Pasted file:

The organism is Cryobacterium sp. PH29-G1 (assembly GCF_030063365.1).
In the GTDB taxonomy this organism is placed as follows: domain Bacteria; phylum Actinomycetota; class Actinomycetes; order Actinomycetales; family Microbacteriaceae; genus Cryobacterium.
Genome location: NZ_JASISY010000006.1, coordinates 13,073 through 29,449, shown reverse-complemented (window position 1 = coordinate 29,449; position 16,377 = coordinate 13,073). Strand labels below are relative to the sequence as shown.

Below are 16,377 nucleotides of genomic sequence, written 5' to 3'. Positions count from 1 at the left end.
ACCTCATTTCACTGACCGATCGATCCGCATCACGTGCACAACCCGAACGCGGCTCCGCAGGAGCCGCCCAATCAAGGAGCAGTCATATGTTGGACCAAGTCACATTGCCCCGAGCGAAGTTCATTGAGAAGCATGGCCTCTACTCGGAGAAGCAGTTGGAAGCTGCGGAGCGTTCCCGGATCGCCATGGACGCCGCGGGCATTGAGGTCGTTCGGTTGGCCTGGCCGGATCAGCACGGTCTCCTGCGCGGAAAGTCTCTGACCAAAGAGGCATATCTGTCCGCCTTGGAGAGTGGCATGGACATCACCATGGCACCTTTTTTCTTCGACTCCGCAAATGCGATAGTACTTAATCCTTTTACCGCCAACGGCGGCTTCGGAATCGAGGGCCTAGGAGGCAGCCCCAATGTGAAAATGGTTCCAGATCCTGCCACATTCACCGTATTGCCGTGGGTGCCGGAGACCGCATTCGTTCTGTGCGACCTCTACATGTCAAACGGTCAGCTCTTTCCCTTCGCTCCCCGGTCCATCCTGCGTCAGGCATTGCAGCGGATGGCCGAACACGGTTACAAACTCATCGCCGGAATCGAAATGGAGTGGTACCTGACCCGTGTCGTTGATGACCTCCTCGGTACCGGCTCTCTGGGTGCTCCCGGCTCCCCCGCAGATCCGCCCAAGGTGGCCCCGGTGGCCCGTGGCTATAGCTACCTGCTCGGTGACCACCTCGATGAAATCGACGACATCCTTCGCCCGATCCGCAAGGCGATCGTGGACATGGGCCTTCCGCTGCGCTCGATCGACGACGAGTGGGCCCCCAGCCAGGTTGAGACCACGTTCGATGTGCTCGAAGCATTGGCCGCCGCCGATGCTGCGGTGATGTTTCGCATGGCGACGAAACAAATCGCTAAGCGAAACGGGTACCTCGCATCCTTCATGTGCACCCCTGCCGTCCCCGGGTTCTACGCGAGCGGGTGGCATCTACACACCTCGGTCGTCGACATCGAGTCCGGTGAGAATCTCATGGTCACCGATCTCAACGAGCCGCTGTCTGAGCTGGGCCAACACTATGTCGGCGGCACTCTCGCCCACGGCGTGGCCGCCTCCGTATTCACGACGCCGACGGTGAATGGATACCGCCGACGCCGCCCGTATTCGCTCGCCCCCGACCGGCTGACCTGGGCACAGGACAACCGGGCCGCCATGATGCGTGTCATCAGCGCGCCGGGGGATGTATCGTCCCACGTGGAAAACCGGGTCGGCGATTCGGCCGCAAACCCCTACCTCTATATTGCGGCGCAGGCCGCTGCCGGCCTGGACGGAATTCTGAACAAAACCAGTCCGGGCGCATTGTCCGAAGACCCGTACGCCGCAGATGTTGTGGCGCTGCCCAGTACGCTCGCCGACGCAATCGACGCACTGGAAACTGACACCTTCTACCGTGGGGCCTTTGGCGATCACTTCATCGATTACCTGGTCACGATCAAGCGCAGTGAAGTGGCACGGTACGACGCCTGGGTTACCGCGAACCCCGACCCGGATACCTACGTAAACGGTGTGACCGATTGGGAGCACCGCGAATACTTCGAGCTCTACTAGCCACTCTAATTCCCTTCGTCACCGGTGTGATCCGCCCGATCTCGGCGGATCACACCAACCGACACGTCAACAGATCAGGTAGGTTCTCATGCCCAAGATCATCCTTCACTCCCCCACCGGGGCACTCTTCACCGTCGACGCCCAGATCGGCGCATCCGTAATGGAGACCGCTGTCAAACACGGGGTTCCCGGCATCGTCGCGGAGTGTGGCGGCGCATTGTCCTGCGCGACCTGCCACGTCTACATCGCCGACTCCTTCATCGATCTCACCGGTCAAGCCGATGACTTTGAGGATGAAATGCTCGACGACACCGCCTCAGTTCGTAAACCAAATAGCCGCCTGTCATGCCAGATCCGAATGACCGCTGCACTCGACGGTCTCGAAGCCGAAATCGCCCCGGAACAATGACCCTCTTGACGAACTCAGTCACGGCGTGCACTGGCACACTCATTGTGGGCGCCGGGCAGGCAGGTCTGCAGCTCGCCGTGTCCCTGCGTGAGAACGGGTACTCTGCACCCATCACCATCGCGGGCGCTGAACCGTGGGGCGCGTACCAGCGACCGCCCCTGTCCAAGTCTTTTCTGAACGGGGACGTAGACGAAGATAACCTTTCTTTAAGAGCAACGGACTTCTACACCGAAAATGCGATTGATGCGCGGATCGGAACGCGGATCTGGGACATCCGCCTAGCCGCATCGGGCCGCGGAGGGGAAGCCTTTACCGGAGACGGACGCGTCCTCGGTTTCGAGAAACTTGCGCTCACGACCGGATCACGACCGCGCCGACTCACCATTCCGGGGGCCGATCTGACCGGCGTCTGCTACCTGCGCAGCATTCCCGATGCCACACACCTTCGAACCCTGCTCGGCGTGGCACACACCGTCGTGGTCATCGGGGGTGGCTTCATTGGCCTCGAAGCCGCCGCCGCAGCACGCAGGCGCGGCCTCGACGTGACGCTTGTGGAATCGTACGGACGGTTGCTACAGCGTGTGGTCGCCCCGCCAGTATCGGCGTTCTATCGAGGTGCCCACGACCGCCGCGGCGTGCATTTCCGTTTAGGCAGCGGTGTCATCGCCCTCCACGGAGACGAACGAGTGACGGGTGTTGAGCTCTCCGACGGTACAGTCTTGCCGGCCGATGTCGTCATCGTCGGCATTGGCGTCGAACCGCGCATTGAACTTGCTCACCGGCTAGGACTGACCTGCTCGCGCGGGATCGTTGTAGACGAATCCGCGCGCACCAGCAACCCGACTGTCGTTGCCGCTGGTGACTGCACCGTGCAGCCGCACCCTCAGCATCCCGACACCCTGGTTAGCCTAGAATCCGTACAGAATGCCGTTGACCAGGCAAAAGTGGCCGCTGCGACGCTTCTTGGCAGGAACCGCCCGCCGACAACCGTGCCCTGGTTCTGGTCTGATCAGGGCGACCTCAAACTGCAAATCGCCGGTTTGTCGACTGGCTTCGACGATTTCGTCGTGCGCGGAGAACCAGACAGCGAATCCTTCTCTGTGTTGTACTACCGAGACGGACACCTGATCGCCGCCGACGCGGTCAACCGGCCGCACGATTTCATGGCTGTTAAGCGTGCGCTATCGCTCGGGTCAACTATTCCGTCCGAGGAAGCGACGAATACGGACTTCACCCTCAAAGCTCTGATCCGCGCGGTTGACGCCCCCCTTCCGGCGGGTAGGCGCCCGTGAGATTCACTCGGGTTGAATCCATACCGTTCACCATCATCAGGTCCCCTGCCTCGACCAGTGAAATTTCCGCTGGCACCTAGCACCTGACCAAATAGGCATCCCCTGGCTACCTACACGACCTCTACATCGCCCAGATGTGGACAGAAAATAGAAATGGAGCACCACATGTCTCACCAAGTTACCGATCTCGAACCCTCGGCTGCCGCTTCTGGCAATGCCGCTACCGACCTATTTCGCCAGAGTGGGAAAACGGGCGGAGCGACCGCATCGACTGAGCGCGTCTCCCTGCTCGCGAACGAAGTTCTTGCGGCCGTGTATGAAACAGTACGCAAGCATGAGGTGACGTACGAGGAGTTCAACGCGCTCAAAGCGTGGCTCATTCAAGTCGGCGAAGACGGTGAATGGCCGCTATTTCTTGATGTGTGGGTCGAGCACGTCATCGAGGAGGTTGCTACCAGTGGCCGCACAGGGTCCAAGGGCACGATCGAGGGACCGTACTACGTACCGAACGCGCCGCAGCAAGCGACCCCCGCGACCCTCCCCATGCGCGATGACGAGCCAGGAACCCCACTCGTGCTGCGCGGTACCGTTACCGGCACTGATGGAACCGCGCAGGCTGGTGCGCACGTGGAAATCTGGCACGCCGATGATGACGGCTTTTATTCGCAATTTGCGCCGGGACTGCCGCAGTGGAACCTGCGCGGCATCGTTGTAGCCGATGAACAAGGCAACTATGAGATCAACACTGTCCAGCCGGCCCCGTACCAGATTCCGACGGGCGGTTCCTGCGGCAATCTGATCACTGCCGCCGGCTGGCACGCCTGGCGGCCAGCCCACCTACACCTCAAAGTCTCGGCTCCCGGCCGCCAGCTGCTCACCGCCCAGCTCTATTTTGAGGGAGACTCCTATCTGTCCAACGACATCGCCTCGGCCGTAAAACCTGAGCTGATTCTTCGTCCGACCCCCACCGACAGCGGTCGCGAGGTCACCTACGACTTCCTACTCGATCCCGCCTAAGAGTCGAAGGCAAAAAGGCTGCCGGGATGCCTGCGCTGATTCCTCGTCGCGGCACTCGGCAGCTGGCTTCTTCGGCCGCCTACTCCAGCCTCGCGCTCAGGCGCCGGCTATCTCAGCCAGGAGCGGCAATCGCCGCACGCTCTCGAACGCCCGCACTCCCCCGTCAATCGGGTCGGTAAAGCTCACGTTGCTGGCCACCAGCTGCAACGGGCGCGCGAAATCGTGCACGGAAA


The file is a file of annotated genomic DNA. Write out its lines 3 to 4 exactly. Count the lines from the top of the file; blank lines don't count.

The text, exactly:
Genome location: NZ_JASISY010000006.1, coordinates 13,073 through 29,449, shown reverse-complemented (window position 1 = coordinate 29,449; position 16,377 = coordinate 13,073). Strand labels below are relative to the sequence as shown.

Below are 16,377 nucleotides of genomic sequence, written 5' to 3'. Positions count from 1 at the left end.